In India, the source explained, you cannot exchange the currency without proper documentations- Visa (for foreigners). But foreigners who have mastered the act in the country work down the street to exchange their currencies without record, even when some of the amounts exchanged could possibly earn the country a tax revenue.
Still, another source said that the new rule will ensure that BDCs operate in the confines of their offices, not the usual roadside hawking. Of course, the new rule has provisioned mechanisms for enforcement and supervision. Certainly, it would beat any imagination to see a business with such huge capital outlay and painstaking procedures without office or dependent on roadside hawking of currency. In organised society, it does not work that way.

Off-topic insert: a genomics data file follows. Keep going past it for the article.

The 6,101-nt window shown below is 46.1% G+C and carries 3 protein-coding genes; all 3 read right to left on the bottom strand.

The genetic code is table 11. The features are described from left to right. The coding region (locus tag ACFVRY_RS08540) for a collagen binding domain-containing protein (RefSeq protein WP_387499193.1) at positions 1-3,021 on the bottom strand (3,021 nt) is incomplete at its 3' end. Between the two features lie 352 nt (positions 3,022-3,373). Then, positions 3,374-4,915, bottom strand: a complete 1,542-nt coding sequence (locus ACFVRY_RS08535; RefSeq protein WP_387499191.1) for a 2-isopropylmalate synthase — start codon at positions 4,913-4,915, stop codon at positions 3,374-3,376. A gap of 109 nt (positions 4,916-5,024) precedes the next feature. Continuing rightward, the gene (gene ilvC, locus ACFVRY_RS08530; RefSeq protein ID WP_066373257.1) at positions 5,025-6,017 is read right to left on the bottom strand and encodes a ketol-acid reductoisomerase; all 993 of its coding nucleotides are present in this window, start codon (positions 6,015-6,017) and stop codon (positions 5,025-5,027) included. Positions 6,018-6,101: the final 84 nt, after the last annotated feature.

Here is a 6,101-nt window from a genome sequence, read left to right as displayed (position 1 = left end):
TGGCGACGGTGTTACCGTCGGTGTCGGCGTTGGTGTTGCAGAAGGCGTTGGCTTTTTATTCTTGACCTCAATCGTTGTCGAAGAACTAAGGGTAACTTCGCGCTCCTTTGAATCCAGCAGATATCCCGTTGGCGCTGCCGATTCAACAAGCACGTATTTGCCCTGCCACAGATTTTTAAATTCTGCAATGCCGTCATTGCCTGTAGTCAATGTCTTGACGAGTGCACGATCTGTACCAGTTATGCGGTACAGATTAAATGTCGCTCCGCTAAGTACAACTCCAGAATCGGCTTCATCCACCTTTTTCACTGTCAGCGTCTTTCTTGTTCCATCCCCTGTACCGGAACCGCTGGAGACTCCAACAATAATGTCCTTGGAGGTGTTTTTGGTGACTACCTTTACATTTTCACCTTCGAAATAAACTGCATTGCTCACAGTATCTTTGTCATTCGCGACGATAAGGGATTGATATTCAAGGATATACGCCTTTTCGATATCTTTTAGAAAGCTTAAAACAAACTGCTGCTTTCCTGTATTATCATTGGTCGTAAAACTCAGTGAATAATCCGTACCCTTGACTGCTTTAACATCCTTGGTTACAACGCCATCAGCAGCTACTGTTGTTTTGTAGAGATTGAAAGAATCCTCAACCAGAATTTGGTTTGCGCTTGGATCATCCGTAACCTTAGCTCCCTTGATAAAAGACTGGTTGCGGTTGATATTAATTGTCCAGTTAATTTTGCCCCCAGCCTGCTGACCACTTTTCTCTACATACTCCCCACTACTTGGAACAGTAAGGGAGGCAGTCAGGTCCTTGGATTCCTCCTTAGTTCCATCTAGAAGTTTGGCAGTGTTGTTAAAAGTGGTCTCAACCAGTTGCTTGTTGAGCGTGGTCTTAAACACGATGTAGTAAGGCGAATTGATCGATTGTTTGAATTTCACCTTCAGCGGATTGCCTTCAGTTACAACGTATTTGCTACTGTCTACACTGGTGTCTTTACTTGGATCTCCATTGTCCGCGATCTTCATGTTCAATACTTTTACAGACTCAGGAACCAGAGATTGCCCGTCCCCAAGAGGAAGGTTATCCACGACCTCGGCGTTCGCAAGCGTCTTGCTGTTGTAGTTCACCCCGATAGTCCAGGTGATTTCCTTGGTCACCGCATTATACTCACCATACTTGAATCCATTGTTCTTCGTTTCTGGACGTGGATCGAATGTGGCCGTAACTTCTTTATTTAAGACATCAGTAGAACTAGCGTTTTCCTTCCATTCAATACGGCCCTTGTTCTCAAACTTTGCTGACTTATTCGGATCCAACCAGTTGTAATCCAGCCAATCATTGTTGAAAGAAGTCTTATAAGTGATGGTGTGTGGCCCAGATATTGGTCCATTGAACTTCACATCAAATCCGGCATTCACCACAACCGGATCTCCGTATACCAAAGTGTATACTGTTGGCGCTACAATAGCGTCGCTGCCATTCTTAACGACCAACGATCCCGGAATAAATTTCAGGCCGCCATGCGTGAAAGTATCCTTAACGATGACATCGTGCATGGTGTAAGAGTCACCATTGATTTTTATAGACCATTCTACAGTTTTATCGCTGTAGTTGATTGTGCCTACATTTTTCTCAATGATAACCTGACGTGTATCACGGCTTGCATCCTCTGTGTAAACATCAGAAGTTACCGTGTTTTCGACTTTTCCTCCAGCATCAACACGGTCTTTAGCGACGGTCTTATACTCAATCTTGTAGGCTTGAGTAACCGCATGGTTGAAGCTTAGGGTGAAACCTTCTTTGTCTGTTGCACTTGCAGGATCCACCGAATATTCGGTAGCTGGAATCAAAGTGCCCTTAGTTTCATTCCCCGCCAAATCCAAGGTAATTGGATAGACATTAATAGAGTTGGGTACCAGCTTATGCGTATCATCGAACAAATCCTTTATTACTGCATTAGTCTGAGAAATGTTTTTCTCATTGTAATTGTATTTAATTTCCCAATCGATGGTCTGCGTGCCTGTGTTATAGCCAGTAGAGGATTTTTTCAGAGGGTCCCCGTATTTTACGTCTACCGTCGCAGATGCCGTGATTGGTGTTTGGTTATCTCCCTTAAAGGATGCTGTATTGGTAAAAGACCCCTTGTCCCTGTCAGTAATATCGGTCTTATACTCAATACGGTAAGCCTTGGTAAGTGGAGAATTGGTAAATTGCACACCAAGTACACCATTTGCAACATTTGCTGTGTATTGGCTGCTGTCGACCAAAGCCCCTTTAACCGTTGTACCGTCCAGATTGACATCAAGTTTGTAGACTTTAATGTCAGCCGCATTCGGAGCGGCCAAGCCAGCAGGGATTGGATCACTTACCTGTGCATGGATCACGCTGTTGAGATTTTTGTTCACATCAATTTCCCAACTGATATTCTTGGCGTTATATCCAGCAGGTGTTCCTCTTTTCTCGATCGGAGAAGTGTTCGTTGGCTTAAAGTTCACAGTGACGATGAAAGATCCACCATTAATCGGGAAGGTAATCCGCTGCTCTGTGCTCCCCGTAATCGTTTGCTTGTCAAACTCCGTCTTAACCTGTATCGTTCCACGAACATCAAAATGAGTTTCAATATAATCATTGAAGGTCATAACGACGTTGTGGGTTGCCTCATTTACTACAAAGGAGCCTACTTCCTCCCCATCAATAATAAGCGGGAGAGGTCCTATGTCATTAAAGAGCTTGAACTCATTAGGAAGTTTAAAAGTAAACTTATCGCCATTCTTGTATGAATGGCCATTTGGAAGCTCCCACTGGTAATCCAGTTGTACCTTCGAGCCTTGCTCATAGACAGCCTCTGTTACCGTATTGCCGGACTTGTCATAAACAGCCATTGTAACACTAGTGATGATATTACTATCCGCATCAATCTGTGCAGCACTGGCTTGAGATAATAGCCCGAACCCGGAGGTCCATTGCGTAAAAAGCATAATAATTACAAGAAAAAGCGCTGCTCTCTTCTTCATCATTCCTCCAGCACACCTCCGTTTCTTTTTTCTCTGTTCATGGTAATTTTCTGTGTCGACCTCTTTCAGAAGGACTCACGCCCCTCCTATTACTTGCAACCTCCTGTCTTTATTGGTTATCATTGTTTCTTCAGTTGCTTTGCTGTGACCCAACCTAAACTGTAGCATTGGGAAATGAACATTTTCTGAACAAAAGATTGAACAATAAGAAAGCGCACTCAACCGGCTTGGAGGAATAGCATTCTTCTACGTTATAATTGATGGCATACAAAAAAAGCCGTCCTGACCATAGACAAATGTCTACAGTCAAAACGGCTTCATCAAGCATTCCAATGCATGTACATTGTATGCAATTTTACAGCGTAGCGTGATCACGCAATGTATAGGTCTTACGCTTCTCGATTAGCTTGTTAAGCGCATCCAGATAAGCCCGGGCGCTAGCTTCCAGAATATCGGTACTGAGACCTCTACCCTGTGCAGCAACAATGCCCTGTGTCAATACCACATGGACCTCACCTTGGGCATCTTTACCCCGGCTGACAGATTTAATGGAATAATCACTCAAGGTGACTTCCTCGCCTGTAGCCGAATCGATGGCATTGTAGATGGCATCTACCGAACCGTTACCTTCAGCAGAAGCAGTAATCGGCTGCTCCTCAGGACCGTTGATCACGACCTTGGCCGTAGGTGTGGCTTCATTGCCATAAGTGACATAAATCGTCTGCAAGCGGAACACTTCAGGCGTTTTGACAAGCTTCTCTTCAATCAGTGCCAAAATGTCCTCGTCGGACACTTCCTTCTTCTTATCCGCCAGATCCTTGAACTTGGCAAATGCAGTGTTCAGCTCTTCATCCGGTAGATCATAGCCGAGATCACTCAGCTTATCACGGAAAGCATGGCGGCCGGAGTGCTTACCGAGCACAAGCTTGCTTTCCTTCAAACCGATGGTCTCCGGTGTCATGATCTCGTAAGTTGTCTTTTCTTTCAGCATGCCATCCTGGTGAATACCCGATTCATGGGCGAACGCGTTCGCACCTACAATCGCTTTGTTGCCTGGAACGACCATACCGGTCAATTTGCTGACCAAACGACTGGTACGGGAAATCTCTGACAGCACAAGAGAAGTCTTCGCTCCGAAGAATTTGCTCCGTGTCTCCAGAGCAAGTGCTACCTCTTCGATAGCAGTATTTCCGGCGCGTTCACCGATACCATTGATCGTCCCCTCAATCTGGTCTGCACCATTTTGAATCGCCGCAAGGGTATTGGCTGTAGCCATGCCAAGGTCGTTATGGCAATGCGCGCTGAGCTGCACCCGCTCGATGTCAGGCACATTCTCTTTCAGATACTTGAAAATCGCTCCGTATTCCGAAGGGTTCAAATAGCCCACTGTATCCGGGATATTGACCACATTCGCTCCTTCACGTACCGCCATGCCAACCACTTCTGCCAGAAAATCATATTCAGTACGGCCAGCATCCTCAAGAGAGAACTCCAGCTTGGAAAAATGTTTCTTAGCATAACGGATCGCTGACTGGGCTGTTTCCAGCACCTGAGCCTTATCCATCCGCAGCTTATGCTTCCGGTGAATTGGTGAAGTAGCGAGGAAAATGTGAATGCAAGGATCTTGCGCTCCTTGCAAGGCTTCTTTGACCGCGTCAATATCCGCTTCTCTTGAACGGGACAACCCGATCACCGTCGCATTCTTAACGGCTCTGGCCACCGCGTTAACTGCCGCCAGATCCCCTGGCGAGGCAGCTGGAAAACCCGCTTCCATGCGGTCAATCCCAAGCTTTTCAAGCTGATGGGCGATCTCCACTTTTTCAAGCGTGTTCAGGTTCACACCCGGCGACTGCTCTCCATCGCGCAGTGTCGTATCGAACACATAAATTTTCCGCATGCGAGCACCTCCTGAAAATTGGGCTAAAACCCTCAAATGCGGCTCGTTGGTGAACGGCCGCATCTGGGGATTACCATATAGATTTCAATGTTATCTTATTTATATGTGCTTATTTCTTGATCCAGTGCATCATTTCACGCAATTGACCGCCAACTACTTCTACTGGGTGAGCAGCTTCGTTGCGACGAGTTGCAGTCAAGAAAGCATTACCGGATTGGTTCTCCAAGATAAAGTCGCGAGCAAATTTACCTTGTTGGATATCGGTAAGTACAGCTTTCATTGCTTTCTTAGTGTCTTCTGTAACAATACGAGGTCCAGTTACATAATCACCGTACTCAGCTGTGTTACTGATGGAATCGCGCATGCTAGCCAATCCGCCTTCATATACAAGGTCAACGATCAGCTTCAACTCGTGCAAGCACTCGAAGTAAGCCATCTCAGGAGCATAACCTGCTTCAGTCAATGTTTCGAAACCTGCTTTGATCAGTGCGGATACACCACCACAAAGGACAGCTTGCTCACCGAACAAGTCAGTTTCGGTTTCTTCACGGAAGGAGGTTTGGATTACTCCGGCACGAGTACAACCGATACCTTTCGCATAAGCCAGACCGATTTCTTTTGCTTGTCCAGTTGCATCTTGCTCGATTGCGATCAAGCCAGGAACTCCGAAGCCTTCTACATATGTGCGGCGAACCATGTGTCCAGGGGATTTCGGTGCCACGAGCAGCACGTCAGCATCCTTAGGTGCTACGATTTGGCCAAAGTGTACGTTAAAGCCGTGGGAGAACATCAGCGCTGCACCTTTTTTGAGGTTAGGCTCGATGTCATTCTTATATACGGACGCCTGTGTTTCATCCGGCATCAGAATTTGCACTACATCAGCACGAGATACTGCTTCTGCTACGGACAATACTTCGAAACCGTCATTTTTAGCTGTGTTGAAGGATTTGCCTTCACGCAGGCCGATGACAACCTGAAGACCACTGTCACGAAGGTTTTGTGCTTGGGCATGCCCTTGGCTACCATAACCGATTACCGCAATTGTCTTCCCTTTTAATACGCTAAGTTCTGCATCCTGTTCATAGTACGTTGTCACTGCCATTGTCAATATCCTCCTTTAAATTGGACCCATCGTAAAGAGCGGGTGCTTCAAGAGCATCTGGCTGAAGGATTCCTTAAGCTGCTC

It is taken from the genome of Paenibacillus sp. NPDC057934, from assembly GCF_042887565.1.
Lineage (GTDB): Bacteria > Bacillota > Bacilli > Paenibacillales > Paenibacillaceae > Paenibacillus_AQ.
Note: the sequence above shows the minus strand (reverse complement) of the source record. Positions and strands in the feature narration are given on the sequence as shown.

Sometimes as well, people have come up with various complaints after the transactions that the exchanged amount got missing, shortchanged or outright disappearance immediately they leave the scene of the transactions. Beside, no one knows the source of the foreign exchange, as terrorists can have their way through it, because no proper structure is in place.
Recently, an intelligent report from the government’s major agencies said part of the foreign exchange are used in financing terrorism, while others were laundered. Even the recent past CBN Governor, Sanusi, once said that some of our foreign exchange was found in Saudi Araba. How can these emerging challenges be curtailed without a proper structure and measures, even stringent ones?